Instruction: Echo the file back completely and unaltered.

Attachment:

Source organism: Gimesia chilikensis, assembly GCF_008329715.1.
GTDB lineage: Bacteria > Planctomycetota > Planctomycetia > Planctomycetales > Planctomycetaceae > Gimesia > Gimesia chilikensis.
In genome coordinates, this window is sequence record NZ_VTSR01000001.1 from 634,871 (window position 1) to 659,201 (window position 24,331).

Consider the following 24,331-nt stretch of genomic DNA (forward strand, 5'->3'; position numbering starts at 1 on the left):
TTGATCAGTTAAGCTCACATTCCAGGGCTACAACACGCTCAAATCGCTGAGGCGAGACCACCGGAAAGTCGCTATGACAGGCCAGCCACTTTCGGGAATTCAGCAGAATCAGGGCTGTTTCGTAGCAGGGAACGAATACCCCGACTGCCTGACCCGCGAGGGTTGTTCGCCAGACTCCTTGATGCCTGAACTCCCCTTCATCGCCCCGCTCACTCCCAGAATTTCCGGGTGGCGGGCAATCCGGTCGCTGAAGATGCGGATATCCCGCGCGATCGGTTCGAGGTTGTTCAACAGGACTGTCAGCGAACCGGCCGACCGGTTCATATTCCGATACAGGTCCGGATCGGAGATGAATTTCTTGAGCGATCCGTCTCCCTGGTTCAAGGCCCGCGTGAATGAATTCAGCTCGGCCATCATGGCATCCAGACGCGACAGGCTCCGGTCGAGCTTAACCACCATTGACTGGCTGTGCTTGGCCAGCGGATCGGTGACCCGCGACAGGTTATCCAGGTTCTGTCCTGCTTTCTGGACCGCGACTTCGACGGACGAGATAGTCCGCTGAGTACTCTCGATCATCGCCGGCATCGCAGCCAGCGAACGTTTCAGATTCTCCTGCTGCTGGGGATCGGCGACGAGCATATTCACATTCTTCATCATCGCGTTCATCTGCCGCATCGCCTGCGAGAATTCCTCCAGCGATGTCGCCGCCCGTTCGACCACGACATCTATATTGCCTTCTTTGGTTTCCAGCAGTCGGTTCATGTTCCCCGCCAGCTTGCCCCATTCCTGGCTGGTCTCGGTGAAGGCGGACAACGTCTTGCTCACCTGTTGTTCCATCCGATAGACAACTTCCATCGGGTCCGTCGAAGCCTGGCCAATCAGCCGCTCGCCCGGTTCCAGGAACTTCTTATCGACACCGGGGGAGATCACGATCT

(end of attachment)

Source organism: Gimesia chilikensis, assembly GCF_008329715.1.
GTDB lineage: Bacteria > Planctomycetota > Planctomycetia > Planctomycetales > Planctomycetaceae > Gimesia > Gimesia chilikensis.
In genome coordinates, this window is sequence record NZ_VTSR01000001.1 from 634,871 (window position 1) to 659,201 (window position 24,331).

Consider the following 24,331-nt stretch of genomic DNA (forward strand, 5'->3'; position numbering starts at 1 on the left):
TTGATCAGTTAAGCTCACATTCCAGGGCTACAACACGCTCAAATCGCTGAGGCGAGACCACCGGAAAGTCGCTATGACAGGCCAGCCACTTTCGGGAATTCAGCAGAATCAGGGCTGTTTCGTAGCAGGGAACGAATACCCCGACTGCCTGACCCGCGAGGGTTGTTCGCCAGACTCCTTGATGCCTGAACTCCCCTTCATCGCCCCGCTCACTCCCAGAATTTCCGGGTGGCGGGCAATCCGGTCGCTGAAGATGCGGATATCCCGCGCGATCGGTTCGAGGTTGTTCAACAGGACTGTCAGCGAACCGGCCGACCGGTTCATATTCCGATACAGGTCCGGATCGGAGATGAATTTCTTGAGCGATCCGTCTCCCTGGTTCAAGGCCCGCGTGAATGAATTCAGCTCGGCCATCATGGCATCCAGACGCGACAGGCTCCGGTCGAGCTTAACCACCATTGACTGGCTGTGCTTGGCCAGCGGATCGGTGACCCGCGACAGGTTATCCAGGTTCTGTCCTGCTTTCTGGACCGCGACTTCGACGGACGAGATAGTCCGCTGAGTACTCTCGATCATCGCCGGCATCGCAGCCAGCGAACGTTTCAGATTCTCCTGCTGCTGGGGATCGGCGACGAGCATATTCACATTCTTCATCATCGCGTTCATCTGCCGCATCGCCTGCGAGAATTCCTCCAGCGATGTCGCCGCCCGTTCGACCACGACATCTATATTGCCTTCTTTGGTTTCCAGCAGTCGGTTCATGTTCCCCGCCAGCTTGCCCCATTCCTGGCTGGTCTCGGTGAAGGCGGACAACGTCTTGCTCACCTGTTGTTCCATCCGATAGACAACTTCCATCGGGTCCGTCGAAGCCTGGCCAATCAGCCGCTCGCCCGGTTCCAGGAACTTCTTATCGACACCGGGGGAGATCACGATCT